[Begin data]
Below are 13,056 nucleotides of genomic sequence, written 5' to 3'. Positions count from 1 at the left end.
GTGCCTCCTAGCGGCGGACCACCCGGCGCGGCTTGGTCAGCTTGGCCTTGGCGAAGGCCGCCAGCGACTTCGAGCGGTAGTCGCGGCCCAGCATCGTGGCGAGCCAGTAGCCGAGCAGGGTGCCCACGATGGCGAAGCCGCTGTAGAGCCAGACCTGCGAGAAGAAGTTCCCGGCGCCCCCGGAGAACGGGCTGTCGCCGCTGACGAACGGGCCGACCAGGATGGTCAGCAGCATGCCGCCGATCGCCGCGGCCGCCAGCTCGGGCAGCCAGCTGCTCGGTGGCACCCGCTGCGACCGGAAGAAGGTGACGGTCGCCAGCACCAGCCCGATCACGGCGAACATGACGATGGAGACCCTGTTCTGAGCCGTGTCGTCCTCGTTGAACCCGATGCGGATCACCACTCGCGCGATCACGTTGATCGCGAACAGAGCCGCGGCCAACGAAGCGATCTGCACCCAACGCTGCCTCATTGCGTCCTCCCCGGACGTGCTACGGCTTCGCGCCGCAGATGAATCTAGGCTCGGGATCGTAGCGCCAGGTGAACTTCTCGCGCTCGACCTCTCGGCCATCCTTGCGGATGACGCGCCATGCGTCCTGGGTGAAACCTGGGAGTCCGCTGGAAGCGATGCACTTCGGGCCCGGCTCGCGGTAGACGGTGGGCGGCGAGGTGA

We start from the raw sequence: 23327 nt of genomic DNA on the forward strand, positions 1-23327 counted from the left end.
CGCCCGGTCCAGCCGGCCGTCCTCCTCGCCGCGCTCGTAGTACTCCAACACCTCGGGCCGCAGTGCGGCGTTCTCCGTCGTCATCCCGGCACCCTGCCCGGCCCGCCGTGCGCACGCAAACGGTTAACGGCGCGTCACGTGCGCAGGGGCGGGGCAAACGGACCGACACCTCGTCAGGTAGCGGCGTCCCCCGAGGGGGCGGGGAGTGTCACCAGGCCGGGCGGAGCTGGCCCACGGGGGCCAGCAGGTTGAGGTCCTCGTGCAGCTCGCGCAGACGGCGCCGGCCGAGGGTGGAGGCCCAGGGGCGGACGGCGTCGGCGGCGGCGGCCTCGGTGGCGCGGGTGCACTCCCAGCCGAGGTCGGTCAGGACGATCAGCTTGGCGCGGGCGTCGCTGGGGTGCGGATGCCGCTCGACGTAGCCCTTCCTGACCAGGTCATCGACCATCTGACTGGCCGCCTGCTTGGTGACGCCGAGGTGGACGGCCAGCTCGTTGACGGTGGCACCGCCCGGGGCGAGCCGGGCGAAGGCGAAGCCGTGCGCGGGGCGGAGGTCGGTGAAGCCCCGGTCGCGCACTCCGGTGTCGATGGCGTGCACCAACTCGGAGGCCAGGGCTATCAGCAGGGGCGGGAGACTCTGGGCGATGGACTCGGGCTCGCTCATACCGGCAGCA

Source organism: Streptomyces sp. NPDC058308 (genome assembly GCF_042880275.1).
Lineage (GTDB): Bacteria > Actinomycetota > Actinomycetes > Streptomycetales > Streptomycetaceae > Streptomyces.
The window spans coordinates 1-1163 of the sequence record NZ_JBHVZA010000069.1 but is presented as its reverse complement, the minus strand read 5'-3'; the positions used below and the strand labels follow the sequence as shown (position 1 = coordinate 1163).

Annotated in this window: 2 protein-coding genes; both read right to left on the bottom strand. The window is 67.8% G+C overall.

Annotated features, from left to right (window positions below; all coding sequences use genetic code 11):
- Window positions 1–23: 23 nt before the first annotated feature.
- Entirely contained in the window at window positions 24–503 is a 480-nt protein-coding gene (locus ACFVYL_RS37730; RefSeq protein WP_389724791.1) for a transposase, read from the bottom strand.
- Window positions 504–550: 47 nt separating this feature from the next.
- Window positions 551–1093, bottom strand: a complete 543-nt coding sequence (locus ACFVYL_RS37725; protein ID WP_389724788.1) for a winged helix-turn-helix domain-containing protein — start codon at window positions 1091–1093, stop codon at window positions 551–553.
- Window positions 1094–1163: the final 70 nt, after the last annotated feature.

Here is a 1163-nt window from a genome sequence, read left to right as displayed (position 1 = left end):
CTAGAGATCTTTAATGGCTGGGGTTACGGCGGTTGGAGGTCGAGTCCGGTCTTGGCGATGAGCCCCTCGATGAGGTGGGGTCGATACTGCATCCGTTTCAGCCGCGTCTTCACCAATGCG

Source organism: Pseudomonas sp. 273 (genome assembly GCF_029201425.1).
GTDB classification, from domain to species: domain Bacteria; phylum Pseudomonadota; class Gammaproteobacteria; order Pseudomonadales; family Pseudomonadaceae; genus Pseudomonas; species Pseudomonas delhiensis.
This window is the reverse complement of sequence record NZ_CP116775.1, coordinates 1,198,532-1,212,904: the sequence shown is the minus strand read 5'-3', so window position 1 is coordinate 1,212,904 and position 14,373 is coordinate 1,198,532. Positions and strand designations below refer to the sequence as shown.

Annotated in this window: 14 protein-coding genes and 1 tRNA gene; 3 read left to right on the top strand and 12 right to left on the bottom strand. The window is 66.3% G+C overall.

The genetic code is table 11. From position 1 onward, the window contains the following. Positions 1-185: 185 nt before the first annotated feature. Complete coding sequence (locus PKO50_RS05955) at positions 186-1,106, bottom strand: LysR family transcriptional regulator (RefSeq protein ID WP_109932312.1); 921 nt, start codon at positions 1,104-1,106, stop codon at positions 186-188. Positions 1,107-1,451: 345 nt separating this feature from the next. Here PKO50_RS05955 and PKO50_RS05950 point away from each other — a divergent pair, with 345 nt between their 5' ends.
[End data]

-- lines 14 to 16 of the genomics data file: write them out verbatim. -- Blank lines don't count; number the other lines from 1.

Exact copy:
- Window positions 1094–1163: the final 70 nt, after the last annotated feature.

Here is a 1163-nt window from a genome sequence, read left to right as displayed (position 1 = left end):
CTAGAGATCTTTAATGGCTGGGGTTACGGCGGTTGGAGGTCGAGTCCGGTCTTGGCGATGAGCCCCTCGATGAGGTGGGGTCGATACTGCATCCGTTTCAGCCGCGTCTTCACCAATGCG